The Yucatan Peninsula is an expansive swath of land in eastern Mexico, separating the Caribbean Sea from the Gulf of Mexico. From the azure waters of the Caribbean coast to the remains of great, fortified structures strewn throughout the interior, there are so many things to do on the Yucatan Peninsula for both the adventurer and the beach-bum, and plenty to be found enjoyable by both.
This area, once a primary stronghold of the Mayan Empire, is today a haven for tourists of all walks.
Things to do on the Yucatan Peninsula Mexico
The Yucatan seemingly contains a personality, an energy, and an identity all its own. Somehow there are obvious differences from not only the rest of Mexico, but the rest of Latin America.
The Yucatan somehow seems older, deeper, more in demand, and less understood than much of Mexico and Central America due at least in part to the myriad faces it wears.
The Yucatan Attracts all Types of Travellers
In few places in the western world are luxury beach resorts built beside ruins from a previous civilization that thrived not so long ago, and where spring-breaking college students frequent an area just as popular to world-renown archaeologists and academic experts from around the globe.
Perhaps it’s this diversity of appeal that makes the Yucatan so enjoyable, so striking, and yet still somewhat mysterious.
No matter the reason, what stands above all is the unrelenting beauty and charm you’ll find consistent throughout. Once you get there, here are just a few different ways you can explore, enjoy, and enrapture yourself in the Yucatan Peninsula.
Where to Stay in the Yucatan
While the temptation will be to stay in either Cancun or Chichen Itza, you’ll unquestionably get more out of your time in the Yucatan by staying in Valladolid, the largest city in the heartland of the Yucatan Peninsula.
Cancun is for a different type of traveler and better-suited for those looking for an idyllic beach getaway. With all there is to see and do in the Yucatan, you really don’t want to be so far away from Chichen Itza and the attractions further inland. Conversely, Chichen Itza lies roughly 40 minutes southwest of Valladolid, and further from attractions along the east coast that you’ll want to see.
The Solution is Valladolid
Located a mere two-hour drive from ruin locations such as Tulum and less than an hour from a handful of other desirable locations, Valladolid is both affordable and beautiful, and allows for a truly maximized experience.
While here, you’ll want to stay as close to Plaza e Parque Francisco Canton in downtown Valladolid as possible. It’s here where you’ll have ultimate access to myriad restaurants, shops, and especially quick trips on the Mexico’s highway 180, which goes west-to-east across the peninsula.
If you want to really see all the Yucatan offers, staying in Valladolid is a must.
What to do in the Yucatan Peninsula
You’re staying in Valladolid, right? That’s good news, as just a short walk from downtown is Cenote Zaci, a main tourist attraction in the city and a deeply important location to the Mayans.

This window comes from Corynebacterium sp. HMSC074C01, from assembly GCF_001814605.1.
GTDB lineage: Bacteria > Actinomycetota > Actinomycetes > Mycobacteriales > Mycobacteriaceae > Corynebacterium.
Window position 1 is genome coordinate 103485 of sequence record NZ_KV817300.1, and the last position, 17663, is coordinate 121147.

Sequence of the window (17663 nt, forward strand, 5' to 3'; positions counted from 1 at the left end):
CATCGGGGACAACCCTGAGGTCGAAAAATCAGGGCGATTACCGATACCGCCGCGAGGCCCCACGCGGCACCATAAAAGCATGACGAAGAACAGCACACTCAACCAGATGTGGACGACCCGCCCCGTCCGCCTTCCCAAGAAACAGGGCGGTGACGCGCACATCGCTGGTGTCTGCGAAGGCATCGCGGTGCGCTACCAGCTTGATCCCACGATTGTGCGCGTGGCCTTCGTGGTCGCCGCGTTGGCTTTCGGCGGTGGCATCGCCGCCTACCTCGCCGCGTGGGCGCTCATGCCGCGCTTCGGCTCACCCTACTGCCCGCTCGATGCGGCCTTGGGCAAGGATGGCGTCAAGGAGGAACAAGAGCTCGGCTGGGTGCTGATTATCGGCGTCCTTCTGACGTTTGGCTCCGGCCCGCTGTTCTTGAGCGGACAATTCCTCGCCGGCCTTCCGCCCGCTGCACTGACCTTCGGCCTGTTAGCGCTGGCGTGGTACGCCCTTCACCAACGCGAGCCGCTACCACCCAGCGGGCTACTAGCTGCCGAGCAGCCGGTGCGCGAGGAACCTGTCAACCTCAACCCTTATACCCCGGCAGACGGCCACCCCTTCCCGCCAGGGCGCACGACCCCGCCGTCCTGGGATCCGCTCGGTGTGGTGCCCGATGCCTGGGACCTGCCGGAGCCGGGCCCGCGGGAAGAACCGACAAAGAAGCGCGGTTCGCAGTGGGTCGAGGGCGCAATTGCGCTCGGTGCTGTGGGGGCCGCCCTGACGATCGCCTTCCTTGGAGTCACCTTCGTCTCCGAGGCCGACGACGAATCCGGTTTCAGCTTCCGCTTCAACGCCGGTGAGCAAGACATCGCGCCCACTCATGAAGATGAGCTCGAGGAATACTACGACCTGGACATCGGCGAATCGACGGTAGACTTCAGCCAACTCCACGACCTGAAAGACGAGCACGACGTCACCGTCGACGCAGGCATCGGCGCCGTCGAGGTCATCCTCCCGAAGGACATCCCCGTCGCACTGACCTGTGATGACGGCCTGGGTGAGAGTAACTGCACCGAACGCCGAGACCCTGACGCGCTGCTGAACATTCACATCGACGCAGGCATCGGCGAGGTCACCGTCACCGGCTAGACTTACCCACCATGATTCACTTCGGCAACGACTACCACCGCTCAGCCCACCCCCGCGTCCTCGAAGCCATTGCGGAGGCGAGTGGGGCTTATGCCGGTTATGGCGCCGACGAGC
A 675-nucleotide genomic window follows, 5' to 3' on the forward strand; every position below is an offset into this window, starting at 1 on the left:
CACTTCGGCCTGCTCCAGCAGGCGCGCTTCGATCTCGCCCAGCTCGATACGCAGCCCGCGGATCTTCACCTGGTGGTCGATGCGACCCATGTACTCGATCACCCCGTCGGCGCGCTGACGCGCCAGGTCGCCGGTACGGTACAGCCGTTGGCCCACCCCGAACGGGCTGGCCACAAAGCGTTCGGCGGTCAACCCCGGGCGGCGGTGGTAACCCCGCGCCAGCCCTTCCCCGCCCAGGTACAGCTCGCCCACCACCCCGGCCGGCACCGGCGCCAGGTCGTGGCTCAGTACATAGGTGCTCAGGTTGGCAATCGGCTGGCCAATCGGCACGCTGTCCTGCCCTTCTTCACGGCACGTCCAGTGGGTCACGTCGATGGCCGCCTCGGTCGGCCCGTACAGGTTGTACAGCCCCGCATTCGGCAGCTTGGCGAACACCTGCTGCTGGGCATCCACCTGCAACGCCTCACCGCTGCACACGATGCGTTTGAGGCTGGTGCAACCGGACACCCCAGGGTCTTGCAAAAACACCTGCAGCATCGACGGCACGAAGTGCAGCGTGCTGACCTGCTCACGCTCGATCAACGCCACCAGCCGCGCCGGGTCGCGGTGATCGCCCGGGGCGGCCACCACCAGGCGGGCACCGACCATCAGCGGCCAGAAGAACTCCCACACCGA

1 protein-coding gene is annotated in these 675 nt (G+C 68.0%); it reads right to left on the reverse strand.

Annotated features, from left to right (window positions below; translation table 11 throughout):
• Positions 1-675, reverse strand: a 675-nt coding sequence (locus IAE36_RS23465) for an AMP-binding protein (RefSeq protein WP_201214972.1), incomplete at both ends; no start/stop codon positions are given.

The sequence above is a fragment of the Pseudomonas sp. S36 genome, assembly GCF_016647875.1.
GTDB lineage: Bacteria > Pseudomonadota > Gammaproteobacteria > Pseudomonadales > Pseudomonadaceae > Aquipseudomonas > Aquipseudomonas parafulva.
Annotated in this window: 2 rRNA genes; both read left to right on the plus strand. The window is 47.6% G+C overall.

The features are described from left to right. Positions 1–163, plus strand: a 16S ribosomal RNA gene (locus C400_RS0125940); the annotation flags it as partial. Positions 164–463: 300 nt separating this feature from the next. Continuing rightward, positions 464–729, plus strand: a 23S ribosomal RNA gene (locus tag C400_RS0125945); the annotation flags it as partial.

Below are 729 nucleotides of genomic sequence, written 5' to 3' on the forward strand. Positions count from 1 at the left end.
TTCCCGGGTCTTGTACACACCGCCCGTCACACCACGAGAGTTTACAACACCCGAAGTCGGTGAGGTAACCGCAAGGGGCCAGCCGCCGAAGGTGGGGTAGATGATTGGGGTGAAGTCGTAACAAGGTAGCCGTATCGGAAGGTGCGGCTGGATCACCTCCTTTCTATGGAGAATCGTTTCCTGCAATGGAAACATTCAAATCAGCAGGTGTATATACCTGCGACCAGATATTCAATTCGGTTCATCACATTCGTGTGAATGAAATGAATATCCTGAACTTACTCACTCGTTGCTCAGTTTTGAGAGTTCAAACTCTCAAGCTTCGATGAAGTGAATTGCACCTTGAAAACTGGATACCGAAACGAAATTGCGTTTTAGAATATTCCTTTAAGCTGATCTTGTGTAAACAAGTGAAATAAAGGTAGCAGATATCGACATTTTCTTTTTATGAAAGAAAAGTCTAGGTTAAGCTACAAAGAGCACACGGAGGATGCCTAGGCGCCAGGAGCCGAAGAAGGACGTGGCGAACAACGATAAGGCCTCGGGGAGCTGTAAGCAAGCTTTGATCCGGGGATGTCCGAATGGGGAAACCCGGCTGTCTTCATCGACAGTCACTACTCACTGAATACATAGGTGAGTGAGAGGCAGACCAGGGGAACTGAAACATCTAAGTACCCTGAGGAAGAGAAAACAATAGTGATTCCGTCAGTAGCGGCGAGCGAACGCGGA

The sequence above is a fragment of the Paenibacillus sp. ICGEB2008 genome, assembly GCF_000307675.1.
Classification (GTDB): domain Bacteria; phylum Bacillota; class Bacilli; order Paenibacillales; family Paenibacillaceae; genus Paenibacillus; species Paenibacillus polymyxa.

1. Cliff Dive at Cenote Zaci
Zaci is cheap to enter, at only about 30 pesos per person, and offers a simply irreplaceable experience once inside.
You’ll find yourself stepping down a steep, narrow, staircase that reveals a grand expanse of vegetation and cliffs which overlook the beautiful Cenote Zaci. Here you can challenge your fear of heights with a jump of more than thirty feet into the waters below!
If cliff jumping isn’t quite your speed, the expansive and cool waters are perfect for a peaceful float in the heat of the day, and easily reachable by the walkway that is built into the perimeter of the cenote.
2. Explore Enchanting Ek Balam
Ek Balam is the Mayan ruin nearest to Valladolid, and one at which you should allow plenty of time to visit. The complex is sprawling, including more than 45 structures of varying purpose, design, and size.
The most notable structure on the grounds is El Trono (‘The Throne’), where the founder of Ek Balam society, Ukit Kan Le'k Tok', is thought to be buried. This is a striking structure with a deceivingly steep climb of 106 steps to the top. From here, one can gaze upon the entire canopy of the Yucatan jungle surrounding Ek Balam in wonder.
Closer to ground level, there are ancient chapels, steam baths and the Oval Palace, which contained burial relics upon its discovery, and was believed to be a place of worship and thanksgiving to the Gods.
3. Chichen Itza
The primary focus for any Yucatan Peninsula journey is, without question, Chichen Itza. This far-reaching campus of pyramids, ball courts, sanctuaries, and temples is believed to be a primary location for governance throughout the Maya in South and Central America, and has been the subject of more lore since it’s excavation more than 100 years ago.
The Pyramid of Kukulcan, or El Castillo as it’s colloquially called, is the centerpiece. No longer allowed to be climbed, the steep, high stairs seem to taunt you as they draw the eye up in admiration of a truly magnificent Mayan structure.
It is here where Mayan priests conducted their most private and important ceremonies, to give thanks, ask for blessings, and even bury their leaders.
Other sites in Chichen Itza
El Castillo isn’t the only draw at Chichen Itza.